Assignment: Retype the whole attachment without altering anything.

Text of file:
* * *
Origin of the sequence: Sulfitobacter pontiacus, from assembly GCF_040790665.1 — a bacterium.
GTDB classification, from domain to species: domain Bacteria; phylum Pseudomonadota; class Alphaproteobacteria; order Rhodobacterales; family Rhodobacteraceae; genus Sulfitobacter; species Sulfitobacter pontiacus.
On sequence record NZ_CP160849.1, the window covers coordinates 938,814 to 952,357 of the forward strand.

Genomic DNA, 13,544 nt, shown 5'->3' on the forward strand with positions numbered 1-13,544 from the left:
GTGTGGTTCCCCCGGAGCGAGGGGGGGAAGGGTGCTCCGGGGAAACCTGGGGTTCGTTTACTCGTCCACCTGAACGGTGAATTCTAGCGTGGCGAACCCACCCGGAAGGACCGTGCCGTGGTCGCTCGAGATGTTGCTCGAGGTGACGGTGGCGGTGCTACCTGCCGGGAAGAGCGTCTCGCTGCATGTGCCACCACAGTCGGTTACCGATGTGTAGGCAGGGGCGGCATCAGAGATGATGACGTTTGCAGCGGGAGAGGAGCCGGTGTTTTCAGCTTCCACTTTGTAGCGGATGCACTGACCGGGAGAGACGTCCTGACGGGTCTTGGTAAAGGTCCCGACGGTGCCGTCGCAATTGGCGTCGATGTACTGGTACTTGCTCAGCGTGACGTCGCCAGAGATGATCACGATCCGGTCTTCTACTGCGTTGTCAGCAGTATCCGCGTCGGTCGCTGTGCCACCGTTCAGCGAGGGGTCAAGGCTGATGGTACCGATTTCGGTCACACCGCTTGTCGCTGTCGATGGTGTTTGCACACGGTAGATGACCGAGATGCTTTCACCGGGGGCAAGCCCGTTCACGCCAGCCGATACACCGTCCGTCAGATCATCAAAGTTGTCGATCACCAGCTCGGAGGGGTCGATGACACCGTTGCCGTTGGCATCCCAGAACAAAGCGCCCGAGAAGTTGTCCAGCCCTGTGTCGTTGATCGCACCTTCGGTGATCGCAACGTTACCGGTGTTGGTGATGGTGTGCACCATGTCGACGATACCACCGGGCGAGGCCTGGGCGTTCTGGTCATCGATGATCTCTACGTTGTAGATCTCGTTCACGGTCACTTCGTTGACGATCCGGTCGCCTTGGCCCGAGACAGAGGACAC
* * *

Origin of the sequence: Sulfitobacter pontiacus, from assembly GCF_040790665.1 — a bacterium.
GTDB classification, from domain to species: domain Bacteria; phylum Pseudomonadota; class Alphaproteobacteria; order Rhodobacterales; family Rhodobacteraceae; genus Sulfitobacter; species Sulfitobacter pontiacus.
On sequence record NZ_CP160849.1, the window covers coordinates 938,814 to 952,357 of the forward strand.

Genomic DNA, 13,544 nt, shown 5'->3' on the forward strand with positions numbered 1-13,544 from the left:
GTGTGGTTCCCCCGGAGCGAGGGGGGGAAGGGTGCTCCGGGGAAACCTGGGGTTCGTTTACTCGTCCACCTGAACGGTGAATTCTAGCGTGGCGAACCCACCCGGAAGGACCGTGCCGTGGTCGCTCGAGATGTTGCTCGAGGTGACGGTGGCGGTGCTACCTGCCGGGAAGAGCGTCTCGCTGCATGTGCCACCACAGTCGGTTACCGATGTGTAGGCAGGGGCGGCATCAGAGATGATGACGTTTGCAGCGGGAGAGGAGCCGGTGTTTTCAGCTTCCACTTTGTAGCGGATGCACTGACCGGGAGAGACGTCCTGACGGGTCTTGGTAAAGGTCCCGACGGTGCCGTCGCAATTGGCGTCGATGTACTGGTACTTGCTCAGCGTGACGTCGCCAGAGATGATCACGATCCGGTCTTCTACTGCGTTGTCAGCAGTATCCGCGTCGGTCGCTGTGCCACCGTTCAGCGAGGGGTCAAGGCTGATGGTACCGATTTCGGTCACACCGCTTGTCGCTGTCGATGGTGTTTGCACACGGTAGATGACCGAGATGCTTTCACCGGGGGCAAGCCCGTTCACGCCAGCCGATACACCGTCCGTCAGATCATCAAAGTTGTCGATCACCAGCTCGGAGGGGTCGATGACACCGTTGCCGTTGGCATCCCAGAACAAAGCGCCCGAGAAGTTGTCCAGCCCTGTGTCGTTGATCGCACCTTCGGTGATCGCAACGTTACCGGTGTTGGTGATGGTGTGCACCATGTCGACGATACCACCGGGCGAGGCCTGGGCGTTCTGGTCATCGATGATCTCTACGTTGTAGATCTCGTTCACGGTCACTTCGTTGACGATCCGGTCGCCTTGGCCCGAGACAGAGGACAC